Celebrating birthdays today...
Choreographer Onna White (March 24, 1922 - April 8, 2005) was nominated for eight Tony Awards, and won a special Oscar for her work on the film version of Oliver! (1968). She was also responsible for Lucille Ball's "dancing" in the infamous movie adaptation of Mame (1974), for which I'm sure she had to answer to Saint Peter.
Known as "The Sultan of Sequins," the boyishly dapper Bob Mackie (March 24, 1940) is so charmingly conservative and traditional in his own appearance, it's hard to believe that he's responsible for the outrageous creations worn by the likes of Cher, Carol Burnett, Diana Ross, Ann-Margret, Raquel Welch, Mitzi Gaynor, and countless other divas who would never be described as shrinking violets. Although the vogue for his bombastic, attention-grabbing designs peaked and ebbed in the 1980's (perhaps Brooke Shields' Brenda Starr finished him off in 1989), Mackie is still respected as a master of flamboyant showmanship and, of course, fabulous beadwork and sequins. And, having seen him as recently as February, we can say that, at 68, he still cuts a dashing, youthful, elegant figure.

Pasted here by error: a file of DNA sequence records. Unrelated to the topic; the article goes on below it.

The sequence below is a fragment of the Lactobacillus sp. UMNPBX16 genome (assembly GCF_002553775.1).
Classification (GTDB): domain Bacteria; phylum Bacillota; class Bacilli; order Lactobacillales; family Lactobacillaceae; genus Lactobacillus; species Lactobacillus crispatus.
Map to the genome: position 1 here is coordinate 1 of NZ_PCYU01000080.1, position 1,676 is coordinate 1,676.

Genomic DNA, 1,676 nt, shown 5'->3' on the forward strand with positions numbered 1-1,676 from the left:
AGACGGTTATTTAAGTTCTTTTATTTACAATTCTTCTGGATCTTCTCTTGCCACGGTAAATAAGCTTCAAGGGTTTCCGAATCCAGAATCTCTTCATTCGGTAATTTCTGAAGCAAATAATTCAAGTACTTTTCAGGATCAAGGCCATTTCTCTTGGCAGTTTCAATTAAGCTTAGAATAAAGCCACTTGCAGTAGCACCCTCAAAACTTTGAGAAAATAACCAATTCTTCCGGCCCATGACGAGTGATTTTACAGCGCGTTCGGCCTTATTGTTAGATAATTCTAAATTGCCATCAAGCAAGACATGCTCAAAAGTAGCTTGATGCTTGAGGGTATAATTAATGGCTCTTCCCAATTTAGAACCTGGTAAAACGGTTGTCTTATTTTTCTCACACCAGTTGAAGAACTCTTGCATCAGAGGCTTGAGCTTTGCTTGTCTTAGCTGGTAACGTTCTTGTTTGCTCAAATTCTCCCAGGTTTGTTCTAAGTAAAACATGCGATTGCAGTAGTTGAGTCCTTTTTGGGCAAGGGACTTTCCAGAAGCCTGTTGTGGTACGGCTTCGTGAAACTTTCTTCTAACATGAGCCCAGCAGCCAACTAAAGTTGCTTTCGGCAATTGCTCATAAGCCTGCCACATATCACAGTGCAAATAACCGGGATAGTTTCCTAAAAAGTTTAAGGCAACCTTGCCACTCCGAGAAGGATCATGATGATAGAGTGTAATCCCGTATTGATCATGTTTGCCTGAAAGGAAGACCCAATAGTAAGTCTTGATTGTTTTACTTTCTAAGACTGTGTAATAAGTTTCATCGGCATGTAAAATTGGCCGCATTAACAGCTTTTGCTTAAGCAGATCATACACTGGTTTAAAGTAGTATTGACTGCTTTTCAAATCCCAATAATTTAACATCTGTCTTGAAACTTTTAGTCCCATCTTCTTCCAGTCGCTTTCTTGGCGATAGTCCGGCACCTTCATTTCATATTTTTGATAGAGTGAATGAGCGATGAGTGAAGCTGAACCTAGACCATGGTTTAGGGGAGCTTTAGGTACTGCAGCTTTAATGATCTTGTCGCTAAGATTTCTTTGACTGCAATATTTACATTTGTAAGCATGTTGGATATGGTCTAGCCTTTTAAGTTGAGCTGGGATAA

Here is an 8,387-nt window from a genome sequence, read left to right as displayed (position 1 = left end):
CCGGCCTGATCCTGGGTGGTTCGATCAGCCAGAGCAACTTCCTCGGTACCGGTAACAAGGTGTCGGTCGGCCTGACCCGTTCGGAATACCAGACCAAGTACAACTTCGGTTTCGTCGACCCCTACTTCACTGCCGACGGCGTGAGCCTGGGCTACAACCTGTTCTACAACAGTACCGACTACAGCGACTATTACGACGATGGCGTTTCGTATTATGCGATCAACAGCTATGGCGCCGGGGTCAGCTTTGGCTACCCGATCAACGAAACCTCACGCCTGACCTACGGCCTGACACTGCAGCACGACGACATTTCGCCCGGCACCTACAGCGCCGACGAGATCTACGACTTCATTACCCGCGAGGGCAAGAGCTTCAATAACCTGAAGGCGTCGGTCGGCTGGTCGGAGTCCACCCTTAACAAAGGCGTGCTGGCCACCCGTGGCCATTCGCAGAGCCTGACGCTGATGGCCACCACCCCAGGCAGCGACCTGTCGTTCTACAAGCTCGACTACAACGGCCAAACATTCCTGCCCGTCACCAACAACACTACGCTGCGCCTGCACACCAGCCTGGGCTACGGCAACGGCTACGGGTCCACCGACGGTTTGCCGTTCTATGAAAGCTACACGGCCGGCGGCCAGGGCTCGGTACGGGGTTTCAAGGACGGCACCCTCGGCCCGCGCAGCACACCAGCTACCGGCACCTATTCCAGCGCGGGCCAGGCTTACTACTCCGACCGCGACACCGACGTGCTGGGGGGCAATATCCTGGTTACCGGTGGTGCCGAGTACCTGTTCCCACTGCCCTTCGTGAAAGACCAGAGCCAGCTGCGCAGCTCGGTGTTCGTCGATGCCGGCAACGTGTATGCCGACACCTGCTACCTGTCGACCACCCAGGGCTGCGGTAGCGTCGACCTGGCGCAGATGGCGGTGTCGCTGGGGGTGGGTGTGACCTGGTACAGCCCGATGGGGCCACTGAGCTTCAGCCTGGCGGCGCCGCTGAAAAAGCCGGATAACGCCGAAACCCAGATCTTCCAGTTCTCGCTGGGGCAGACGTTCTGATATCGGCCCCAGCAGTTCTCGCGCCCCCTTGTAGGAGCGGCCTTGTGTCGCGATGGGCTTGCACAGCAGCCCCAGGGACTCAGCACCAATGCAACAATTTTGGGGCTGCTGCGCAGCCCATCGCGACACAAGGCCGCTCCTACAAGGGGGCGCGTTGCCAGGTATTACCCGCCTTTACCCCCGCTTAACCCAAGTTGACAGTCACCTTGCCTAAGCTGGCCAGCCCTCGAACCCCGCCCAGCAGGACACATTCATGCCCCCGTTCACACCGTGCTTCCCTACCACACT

Finally, George Wagner, better known as Gorgeous George (March 24, 1915 - December 26, 1963), is a footnote -- if that -- to contemporary pop culture addicts, but in his heyday, he was as big a television phenomenon as Lucille Ball or Milton Berle, as well as a recognized and acknowledged influence on everyone from fellow athletes like Muhammad Ali (to whom George advised, "Keep on bragging, keep on sassing and always be outrageous!") to R&B legend James Brown, to Bob Dylan (!). As the first wrestler to use theatrics and publicity to build up his own celebrity, as well as for the sport itself, George was a pioneer in peroxided pin curls, chiffon, and Chanel No. 5.